Latest frame and some progression

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Of framing styles or techniques that rocked your boat, and also of those that didn't
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Re: Latest frame and some progression

Post by Justintime » Tue 12 May, 2020 12:52 pm

its cheapest from or

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Re: Latest frame and some progression

Post by cleaver » Wed 13 May, 2020 8:33 am

vintage frames wrote:
Tue 05 May, 2020 3:47 pm
I was just thinking that this thread is getting a bit silly now but cleaver has pulled it back with a flourish!
How very dare you! I've never been accused of raising the tone in my life :lol:

Hope you are well Dermot, mate. You often pop into my mind when I watch 'Salvage Hunters, The Restorers' (filmed in Wales, of course).

That French polisher really knows his onions, doesn't he (probably knows his French onions, too)? I liked the tip I saw the other day about using blackboard paint (finished with French polish) to create an ebonised look that is a lot more 'forgiving' for rougher woods.

Stay well buddy,


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Re: Latest frame and some progression

Post by Not your average framer » Wed 13 May, 2020 10:28 am

It is probably worth mentioning that not all makes of blackboard paints are produced from the same ingredients and some are much more durable than others. My local hardware shop sells an oil based blackboard paint, but I know that there is a casin based variety ans possibly other varieties as well. I have not been able to track down the casin based variety, but my experience of casin based paints, would suggest to me to be a very durable paint and one that rubs down well to produce a very fine surface, which should be a good base for under layers of shellac.

I like the casin based paints, also because they are good for priming wood with more difficult wood grains, that are sometimes very difficult to prevent the grain from showing through the paint, after sanding down and trying to get the smoothest possible finish. Not all paints and primers will necessarily sand down as well as each other and a lot of time can be wasted, trying to get the smoothest finish using a paint, or primer that just has not got a good sanding down characteristic.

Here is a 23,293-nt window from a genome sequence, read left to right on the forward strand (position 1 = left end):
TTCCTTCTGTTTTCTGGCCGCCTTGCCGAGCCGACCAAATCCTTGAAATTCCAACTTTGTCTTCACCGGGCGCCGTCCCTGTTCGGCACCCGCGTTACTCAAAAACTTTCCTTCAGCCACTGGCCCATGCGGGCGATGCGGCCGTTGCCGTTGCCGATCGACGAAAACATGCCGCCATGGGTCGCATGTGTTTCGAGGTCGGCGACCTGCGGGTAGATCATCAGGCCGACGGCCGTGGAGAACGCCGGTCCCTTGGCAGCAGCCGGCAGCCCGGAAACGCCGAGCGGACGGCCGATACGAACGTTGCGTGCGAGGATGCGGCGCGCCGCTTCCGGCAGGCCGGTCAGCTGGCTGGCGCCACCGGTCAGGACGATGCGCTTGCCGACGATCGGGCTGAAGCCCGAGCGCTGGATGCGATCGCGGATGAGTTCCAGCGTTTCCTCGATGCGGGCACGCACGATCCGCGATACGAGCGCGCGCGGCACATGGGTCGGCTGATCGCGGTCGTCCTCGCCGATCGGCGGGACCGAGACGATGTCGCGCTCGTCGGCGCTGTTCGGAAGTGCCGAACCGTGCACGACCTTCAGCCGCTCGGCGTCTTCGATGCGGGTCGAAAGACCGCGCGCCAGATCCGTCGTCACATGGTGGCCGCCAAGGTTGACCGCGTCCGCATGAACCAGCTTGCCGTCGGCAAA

I tend to mix up part used pots of paint, that ends up hanging around and will go to waste eventually if not used and make up my own basic primers. I like acrylic paint for some characteristics, but I like to mix the acrylic paint with Craig and Rose's chalky emulsion. The two together work very well for sanding down, or distressing, but I generally do a little bit of sanding down to remove any little nibs in the finish and finish off with my usualy mix of meths and cellulose thinners on a piece of kitchen tissue, which I throw away afterwards.

Cellulose thinners is very agressive, where as methalated sprirts has a lot less effect, so the meths is good for reducing the effect of the cellulose thinners to more managable level. It is for this reason that the level of cellulose thinners in the mix is a very small amount compared to the amount of meths in the mix. A 250ml bottle of meths usually has a little bit of space at the top of the bottle, when first bought and the amount of cellulose thinner to be added will only need to be a teaspoonful of two. I don't specifically measure a precise amount, but I've been doing it a while and when I come to use the solvent mix, I can add a little more if it is needed.

It's not super critical, once you have got the feel of it, but be careful not to over do the cellulose thinners at first. I tend to do things like this, by knowing how much to mix of one thing into another. It's probably an experience thing. Somebody at a place where I worked, referred to how I worked as bucket chemistry and that's pretty much what it is. There is not a super critical ratio, it's much less critical than that and after a while, it just becomes instinctive and something that you just know how much.
Mark Lacey

“Life is short. Art long. Opportunity is fleeting. Experience treacherous. Judgement difficult.”
― Geoffrey Chaucer

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Re: Latest frame and some progression

Post by cleaver » Thu 14 May, 2020 11:10 pm

Great information as always, Mark. Many thanks, mate. :clap: :clap: :clap:

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